Odinga’s chosen running mate is former justice minister Martha Karua. If elected, she would be the first female vice president in a nation where women candidates often face violence. Read full storyRead full story
Kenya is a stable nation in a volatile region, a close Western ally that hosts regional headquarters for Alphabet GOOGL.O, Visa V.N and other international groups. However, less than 0.1% of Kenyans own more wealth than the bottom 99.9% combined, according to Oxfam. Read full story
Some citizens queued for hours, joyous to support their candidates. But others were haunted by violence sparked by past election disputes.
Police were hunting the MP ...

UK Plans for Blackouts in January in Emergency Energy Plan

(Bloomberg) -- The UK is planning for several days over the winter when cold weather may combine with gas shortages, leading to organized blackouts for industry and even households.
Under the government’s latest “reasonable worst-case scenario,” Britain could face an electricity capacity shortfall totaling about a sixth of peak demand, even after emergency coal plants have been fired up, according to people familiar with the government’s planning.Â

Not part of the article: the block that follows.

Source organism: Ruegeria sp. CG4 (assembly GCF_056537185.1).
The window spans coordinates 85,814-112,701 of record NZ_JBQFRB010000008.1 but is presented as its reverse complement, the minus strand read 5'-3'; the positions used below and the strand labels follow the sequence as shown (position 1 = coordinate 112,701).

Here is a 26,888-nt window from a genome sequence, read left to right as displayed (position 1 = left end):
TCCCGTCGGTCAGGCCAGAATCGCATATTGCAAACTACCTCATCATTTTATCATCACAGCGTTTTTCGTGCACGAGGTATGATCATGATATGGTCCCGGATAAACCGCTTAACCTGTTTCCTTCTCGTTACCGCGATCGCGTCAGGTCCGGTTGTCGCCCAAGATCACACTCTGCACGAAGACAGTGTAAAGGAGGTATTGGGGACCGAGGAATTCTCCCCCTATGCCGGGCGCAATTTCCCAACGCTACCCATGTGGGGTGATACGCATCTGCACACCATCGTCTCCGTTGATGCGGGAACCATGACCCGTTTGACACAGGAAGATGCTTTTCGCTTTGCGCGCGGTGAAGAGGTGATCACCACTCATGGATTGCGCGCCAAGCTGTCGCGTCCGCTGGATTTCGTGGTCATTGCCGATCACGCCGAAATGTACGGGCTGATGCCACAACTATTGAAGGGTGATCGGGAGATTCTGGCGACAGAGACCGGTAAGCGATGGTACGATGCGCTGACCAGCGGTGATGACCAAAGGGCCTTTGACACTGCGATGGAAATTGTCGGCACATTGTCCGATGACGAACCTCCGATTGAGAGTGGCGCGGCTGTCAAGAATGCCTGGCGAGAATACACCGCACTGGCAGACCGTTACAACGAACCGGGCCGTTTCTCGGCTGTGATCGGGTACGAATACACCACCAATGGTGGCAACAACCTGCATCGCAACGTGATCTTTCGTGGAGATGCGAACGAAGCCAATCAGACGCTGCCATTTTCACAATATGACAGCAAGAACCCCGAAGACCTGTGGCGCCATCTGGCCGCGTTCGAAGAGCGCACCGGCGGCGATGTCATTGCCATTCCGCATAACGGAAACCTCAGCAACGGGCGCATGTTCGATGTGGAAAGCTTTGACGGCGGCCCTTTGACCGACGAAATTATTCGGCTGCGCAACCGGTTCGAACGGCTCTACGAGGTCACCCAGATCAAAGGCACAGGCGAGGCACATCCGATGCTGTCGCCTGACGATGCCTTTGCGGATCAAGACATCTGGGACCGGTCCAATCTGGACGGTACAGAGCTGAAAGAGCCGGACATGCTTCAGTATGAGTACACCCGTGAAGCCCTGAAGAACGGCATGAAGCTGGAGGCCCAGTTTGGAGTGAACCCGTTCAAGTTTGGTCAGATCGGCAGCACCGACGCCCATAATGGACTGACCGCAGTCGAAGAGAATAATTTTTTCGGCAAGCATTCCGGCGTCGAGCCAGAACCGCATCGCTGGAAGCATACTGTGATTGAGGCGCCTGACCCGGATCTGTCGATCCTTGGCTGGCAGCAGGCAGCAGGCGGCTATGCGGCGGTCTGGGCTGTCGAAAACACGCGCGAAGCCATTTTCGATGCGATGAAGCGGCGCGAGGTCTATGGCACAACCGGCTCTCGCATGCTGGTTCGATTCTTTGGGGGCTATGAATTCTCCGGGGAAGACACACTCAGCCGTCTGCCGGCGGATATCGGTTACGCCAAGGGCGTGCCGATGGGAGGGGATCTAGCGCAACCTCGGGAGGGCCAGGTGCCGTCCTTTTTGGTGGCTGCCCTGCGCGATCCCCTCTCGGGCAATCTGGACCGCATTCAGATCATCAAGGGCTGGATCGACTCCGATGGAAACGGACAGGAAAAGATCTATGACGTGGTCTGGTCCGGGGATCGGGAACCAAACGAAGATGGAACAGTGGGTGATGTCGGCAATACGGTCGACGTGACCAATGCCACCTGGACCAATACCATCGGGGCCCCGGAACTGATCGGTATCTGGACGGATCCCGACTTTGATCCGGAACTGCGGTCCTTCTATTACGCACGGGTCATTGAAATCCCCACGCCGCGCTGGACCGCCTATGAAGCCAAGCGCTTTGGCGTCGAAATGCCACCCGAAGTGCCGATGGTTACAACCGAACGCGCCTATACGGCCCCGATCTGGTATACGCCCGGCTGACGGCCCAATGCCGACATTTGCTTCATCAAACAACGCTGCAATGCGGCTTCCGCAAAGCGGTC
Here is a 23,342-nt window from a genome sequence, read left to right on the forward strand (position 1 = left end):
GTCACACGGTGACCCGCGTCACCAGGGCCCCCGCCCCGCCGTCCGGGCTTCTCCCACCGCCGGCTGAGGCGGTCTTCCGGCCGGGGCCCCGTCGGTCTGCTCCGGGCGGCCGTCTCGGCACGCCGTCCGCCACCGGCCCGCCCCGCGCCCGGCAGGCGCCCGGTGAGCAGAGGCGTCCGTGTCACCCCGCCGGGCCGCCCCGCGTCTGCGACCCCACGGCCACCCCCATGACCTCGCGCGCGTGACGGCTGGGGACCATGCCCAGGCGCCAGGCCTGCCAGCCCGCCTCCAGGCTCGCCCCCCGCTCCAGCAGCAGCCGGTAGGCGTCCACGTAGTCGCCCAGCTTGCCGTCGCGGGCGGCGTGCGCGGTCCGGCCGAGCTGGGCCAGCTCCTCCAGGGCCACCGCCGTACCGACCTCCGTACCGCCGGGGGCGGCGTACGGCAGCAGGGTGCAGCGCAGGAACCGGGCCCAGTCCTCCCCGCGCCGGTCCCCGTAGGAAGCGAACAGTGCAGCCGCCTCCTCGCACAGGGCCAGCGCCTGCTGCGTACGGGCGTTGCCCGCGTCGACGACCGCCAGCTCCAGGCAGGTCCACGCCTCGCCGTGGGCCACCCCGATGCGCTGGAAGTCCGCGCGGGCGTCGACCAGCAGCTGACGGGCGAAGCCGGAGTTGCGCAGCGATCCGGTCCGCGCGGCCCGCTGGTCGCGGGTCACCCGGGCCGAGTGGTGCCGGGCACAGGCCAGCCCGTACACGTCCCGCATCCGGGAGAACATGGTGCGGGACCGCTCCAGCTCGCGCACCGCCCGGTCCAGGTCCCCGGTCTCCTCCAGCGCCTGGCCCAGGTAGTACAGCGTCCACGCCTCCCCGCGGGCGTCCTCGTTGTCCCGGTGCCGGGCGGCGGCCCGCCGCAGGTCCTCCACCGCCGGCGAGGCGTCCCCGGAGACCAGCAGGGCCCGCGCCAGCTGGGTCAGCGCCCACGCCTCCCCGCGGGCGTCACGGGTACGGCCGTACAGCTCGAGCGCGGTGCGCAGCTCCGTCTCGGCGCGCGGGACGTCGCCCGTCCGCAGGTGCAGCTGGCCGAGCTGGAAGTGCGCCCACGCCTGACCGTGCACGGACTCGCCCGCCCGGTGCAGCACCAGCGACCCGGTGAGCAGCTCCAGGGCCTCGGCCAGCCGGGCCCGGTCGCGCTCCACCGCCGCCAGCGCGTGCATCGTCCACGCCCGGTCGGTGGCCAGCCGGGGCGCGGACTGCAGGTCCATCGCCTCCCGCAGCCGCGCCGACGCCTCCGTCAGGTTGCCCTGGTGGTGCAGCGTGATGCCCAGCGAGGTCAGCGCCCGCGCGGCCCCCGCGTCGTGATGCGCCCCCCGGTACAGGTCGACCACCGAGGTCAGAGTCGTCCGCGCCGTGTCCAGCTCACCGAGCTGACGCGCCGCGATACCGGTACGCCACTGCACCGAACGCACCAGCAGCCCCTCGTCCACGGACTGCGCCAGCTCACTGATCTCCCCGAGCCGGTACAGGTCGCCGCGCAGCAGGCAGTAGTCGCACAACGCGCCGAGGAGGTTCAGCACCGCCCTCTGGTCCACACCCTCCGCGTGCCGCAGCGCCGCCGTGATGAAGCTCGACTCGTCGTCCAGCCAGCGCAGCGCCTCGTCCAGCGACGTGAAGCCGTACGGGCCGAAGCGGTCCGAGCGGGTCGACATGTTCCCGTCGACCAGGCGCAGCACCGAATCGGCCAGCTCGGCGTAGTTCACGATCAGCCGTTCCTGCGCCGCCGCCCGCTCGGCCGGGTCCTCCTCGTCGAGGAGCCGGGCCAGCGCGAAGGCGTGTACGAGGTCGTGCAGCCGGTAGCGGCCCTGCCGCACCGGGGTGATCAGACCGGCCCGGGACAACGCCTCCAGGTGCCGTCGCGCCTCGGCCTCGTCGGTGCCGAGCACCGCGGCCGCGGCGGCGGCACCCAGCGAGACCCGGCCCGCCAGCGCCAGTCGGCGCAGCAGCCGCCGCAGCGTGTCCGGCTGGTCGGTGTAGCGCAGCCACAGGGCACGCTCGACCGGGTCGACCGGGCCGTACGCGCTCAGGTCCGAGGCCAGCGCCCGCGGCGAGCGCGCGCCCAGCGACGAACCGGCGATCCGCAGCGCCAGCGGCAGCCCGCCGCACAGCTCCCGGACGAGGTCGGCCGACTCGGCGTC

Under that outlook, below-average temperatures and reduced electricity imports from Norway and France could expose four days in January when the UK may need to trigger emergency measures to conserve gas, they said. The government Department for Business, Energy and Industrial Strategy didn’t immediately respond to a request for comment.
While the UK doesn’t envisage such shortfalls under its base case, the analysis lays bare the difficult winter potentially in store for Liz Truss or Rishi Sunak when they succeed Boris Johnson as prime minister next month. If they materialize, the power cuts would come even as Britons face up to average annual energy bills possibly rising above £4,200 ($5,086) in January from just under £2,000 currently, stoking already soaring inflation.
If the winter is particularly cold, Britain may have to rely increasingly on pipeline shipments of gas from mainland Europe — where supplies are already thin as Moscow curbs flows. That presents a dilemma for the UK, which has very little domestic storage capacity. The nation has been shipping record amounts of gas to the continent and will want the favour returned when temperatures plunge
The pound hit its weakest in two weeks against the euro following the report. It erased earlier gains against the US dollar to trade around $1.2080.